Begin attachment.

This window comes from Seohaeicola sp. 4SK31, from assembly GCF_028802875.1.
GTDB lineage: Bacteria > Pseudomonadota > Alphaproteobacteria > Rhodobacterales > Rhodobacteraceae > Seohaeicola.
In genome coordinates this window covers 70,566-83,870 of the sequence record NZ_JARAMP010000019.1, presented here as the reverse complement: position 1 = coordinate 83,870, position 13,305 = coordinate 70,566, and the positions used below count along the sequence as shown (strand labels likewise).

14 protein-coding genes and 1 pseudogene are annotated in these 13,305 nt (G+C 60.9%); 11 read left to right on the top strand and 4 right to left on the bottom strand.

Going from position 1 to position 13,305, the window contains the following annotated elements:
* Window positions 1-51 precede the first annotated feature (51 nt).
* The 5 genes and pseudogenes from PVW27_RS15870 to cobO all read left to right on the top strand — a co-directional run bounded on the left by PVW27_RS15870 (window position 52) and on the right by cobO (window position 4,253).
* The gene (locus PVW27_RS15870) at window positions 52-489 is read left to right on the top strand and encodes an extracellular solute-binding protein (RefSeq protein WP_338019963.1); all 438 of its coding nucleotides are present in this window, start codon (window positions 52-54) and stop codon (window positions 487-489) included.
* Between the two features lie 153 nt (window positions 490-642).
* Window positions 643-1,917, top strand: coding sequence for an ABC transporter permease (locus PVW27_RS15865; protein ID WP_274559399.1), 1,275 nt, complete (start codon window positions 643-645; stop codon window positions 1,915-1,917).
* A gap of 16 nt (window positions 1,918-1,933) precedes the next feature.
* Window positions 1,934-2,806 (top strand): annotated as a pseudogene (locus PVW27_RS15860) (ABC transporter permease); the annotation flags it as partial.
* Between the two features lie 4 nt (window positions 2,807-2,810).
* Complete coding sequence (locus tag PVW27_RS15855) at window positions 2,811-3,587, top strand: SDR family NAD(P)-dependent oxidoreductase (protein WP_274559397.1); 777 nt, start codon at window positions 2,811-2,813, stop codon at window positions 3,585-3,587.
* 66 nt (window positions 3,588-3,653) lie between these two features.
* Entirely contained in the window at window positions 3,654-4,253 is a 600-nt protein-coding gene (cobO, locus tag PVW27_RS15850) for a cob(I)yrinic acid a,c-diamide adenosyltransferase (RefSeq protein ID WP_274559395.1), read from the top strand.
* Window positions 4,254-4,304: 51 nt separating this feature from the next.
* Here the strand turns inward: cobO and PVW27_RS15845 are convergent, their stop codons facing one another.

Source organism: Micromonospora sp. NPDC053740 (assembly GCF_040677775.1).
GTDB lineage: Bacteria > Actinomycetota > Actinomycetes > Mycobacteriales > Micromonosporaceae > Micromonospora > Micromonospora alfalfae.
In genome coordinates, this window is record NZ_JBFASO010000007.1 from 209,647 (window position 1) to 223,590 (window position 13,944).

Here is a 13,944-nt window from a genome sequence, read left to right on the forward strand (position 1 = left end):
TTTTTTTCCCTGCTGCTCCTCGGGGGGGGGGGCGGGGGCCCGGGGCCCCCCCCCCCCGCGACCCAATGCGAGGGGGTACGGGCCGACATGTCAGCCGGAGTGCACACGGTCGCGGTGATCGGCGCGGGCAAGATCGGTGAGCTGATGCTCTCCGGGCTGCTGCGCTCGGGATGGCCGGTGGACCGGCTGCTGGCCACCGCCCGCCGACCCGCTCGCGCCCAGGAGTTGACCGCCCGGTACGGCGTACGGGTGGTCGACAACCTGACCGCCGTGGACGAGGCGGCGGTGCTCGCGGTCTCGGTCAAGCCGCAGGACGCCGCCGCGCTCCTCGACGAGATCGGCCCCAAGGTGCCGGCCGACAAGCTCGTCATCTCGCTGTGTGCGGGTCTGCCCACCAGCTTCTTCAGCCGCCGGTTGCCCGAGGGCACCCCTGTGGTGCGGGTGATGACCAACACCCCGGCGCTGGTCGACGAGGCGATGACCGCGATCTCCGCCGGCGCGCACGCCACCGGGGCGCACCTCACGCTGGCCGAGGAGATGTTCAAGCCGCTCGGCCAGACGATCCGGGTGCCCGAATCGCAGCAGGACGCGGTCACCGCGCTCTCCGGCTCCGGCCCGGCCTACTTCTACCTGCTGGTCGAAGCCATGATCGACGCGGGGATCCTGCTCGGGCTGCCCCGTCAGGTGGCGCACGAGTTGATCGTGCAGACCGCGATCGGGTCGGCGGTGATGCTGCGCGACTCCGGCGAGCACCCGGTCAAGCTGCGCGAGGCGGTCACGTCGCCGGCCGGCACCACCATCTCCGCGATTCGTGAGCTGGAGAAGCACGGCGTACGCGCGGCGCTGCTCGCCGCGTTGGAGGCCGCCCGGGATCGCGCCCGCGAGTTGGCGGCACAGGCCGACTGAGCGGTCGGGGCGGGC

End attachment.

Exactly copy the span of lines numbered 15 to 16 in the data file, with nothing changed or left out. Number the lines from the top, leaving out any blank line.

* 66 nt (window positions 3,588-3,653) lie between these two features.
* Entirely contained in the window at window positions 3,654-4,253 is a 600-nt protein-coding gene (cobO, locus tag PVW27_RS15850) for a cob(I)yrinic acid a,c-diamide adenosyltransferase (RefSeq protein ID WP_274559395.1), read from the top strand.